27Mar2007… 0809h

05/17/07 1556s

13Jun2007… 2230eba





AN ACT relative to payment of wages by automated pay card.

SPONSORS: Rep. Wheeler, Merr 6; Rep. Holden, Hills 7

COMMITTEE: Labor, Industrial and Rehabilitative Services


This bill permits an employer to use automated payroll cards provided the employee can withdraw his or her net pay from a bank or automated teller machine or other location convenient to the place of employment without any cost.

This bill is a request of the department of labor.

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Explanation: Matter added to current law appears in bold italics.

Matter removed from current law appears [in brackets and struckthrough.]

Matter which is either (a) all new or (b) repealed and reenacted appears in regular type.

27Mar2007… 0809h

05/17/07 1556s

13Jun2007… 2230eba




In the Year of Our Lord Two Thousand Seven

AN ACT relative to payment of wages by automated pay card.

Be it Enacted by the Senate and House of Representatives in General Court convened:

299:1 New Paragraphs; Definitions. Amend RSA 275:42 by inserting after paragraph VII the following new paragraphs:

VIII. “Payroll card” means an access device issued and accepted by a financial institution to access funds from the employee’s payroll card account.

IX. “Payroll card account” means an account directly or indirectly established by an employer on behalf of an employee to which electronic fund transfers of the employee’s wages, salary, or other employee compensation are made on a recurring basis. A payroll card account does not include a savings account or a demand deposit account at a financial institution and shall be subject to Regulation E, 12 C.F.R. part 205. Disclosures, periodic statements, or alternatives to periodic statements; notices; error resolution procedures; and limitations on liability, with respect to payroll cards, shall be in accordance with the federal Electronic Fund Transfer Act, 15 U.S.C. section 1693 et seq., and its implementing regulation, Regulation E, 12 C.F.R. part 205.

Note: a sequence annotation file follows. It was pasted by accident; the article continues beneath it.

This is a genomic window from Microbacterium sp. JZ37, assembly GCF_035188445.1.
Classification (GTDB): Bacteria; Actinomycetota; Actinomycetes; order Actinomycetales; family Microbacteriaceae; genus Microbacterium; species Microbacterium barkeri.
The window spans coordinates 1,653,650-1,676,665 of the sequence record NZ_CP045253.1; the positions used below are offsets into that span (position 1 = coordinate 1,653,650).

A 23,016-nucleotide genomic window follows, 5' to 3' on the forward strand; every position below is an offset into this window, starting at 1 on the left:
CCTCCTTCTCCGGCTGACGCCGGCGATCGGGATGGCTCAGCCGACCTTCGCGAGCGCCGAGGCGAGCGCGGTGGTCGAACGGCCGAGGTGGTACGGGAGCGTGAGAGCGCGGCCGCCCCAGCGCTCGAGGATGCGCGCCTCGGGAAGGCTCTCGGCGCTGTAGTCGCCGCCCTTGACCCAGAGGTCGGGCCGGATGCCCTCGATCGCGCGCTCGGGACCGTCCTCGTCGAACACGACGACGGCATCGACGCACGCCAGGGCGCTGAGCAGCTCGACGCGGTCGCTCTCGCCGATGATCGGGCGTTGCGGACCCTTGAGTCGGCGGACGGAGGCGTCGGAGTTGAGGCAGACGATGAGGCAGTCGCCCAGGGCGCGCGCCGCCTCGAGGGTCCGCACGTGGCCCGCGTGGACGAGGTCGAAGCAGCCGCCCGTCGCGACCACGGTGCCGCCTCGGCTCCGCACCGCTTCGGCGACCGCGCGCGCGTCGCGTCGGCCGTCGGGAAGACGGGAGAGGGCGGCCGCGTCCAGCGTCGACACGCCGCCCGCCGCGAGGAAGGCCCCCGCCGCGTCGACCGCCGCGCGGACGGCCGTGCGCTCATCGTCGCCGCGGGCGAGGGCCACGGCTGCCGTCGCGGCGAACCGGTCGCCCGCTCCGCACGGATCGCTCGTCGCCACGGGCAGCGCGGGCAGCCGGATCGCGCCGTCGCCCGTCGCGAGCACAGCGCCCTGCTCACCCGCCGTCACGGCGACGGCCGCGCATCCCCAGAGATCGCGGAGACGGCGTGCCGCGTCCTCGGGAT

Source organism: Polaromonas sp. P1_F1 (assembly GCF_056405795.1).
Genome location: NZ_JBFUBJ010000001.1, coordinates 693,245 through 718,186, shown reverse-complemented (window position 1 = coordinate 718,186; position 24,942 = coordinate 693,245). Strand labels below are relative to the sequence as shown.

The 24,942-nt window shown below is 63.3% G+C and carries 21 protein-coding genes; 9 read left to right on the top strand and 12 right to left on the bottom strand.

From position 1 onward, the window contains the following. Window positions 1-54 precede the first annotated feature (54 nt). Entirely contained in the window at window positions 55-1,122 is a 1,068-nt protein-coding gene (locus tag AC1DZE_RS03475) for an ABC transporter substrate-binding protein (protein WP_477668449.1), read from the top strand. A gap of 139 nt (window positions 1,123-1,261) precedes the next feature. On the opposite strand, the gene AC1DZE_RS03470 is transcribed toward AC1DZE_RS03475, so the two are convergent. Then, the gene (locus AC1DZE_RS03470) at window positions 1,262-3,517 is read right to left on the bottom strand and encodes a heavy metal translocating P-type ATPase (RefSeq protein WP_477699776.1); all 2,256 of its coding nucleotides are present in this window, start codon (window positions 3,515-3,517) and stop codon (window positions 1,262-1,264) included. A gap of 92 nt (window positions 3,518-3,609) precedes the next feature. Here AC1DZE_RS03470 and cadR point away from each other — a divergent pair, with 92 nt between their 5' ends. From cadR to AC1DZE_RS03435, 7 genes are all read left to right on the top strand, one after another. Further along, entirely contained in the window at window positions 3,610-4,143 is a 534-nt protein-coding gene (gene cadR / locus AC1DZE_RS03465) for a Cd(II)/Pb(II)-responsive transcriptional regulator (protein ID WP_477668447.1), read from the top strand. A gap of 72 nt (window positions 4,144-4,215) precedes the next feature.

299:2 Weekly. Amend RSA 275:43 to read as follows:

275:43 Weekly.

I. Every employer shall pay all wages due to employees within 8 days including Sunday after expiration of the week in which the work is performed, except when permitted to pay wages less frequently as authorized by the commissioner pursuant to paragraph II, on regular paydays designated in advance by the employer and at no cost to the employee:

(a) In lawful money of the United States[,];

(b) By electronic fund transfer [at no cost to the employee,];

(c) By direct deposit with written authorization of the employee to banks of the employee’s choice[, or];